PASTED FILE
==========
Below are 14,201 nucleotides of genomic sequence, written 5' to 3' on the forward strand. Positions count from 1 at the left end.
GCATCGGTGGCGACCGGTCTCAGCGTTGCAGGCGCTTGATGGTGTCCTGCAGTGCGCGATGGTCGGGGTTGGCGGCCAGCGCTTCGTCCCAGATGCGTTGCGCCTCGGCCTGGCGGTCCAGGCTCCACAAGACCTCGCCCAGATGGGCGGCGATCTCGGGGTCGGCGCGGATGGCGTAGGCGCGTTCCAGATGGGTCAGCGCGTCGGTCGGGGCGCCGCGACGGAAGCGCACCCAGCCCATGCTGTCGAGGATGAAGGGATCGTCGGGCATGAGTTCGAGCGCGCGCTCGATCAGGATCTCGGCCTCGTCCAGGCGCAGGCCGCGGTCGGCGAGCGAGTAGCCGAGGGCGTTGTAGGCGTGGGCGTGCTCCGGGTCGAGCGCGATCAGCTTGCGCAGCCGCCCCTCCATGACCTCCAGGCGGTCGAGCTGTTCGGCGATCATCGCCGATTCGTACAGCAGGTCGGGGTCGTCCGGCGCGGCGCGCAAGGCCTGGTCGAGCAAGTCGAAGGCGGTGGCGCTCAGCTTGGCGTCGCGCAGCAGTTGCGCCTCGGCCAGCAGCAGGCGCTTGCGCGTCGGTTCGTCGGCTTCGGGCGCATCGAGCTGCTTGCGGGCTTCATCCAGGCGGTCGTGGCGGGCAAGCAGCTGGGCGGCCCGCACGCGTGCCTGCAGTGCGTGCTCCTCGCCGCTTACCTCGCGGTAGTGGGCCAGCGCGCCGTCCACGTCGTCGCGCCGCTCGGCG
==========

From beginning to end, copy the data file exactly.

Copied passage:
Below are 14,201 nucleotides of genomic sequence, written 5' to 3' on the forward strand. Positions count from 1 at the left end.
GCATCGGTGGCGACCGGTCTCAGCGTTGCAGGCGCTTGATGGTGTCCTGCAGTGCGCGATGGTCGGGGTTGGCGGCCAGCGCTTCGTCCCAGATGCGTTGCGCCTCGGCCTGGCGGTCCAGGCTCCACAAGACCTCGCCCAGATGGGCGGCGATCTCGGGGTCGGCGCGGATGGCGTAGGCGCGTTCCAGATGGGTCAGCGCGTCGGTCGGGGCGCCGCGACGGAAGCGCACCCAGCCCATGCTGTCGAGGATGAAGGGATCGTCGGGCATGAGTTCGAGCGCGCGCTCGATCAGGATCTCGGCCTCGTCCAGGCGCAGGCCGCGGTCGGCGAGCGAGTAGCCGAGGGCGTTGTAGGCGTGGGCGTGCTCCGGGTCGAGCGCGATCAGCTTGCGCAGCCGCCCCTCCATGACCTCCAGGCGGTCGAGCTGTTCGGCGATCATCGCCGATTCGTACAGCAGGTCGGGGTCGTCCGGCGCGGCGCGCAAGGCCTGGTCGAGCAAGTCGAAGGCGGTGGCGCTCAGCTTGGCGTCGCGCAGCAGTTGCGCCTCGGCCAGCAGCAGGCGCTTGCGCGTCGGTTCGTCGGCTTCGGGCGCATCGAGCTGCTTGCGGGCTTCATCCAGGCGGTCGTGGCGGGCAAGCAGCTGGGCGGCCCGCACGCGTGCCTGCAGTGCGTGCTCCTCGCCGCTTACCTCGCGGTAGTGGGCCAGCGCGCCGTCCACGTCGTCGCGCCGCTCGGCG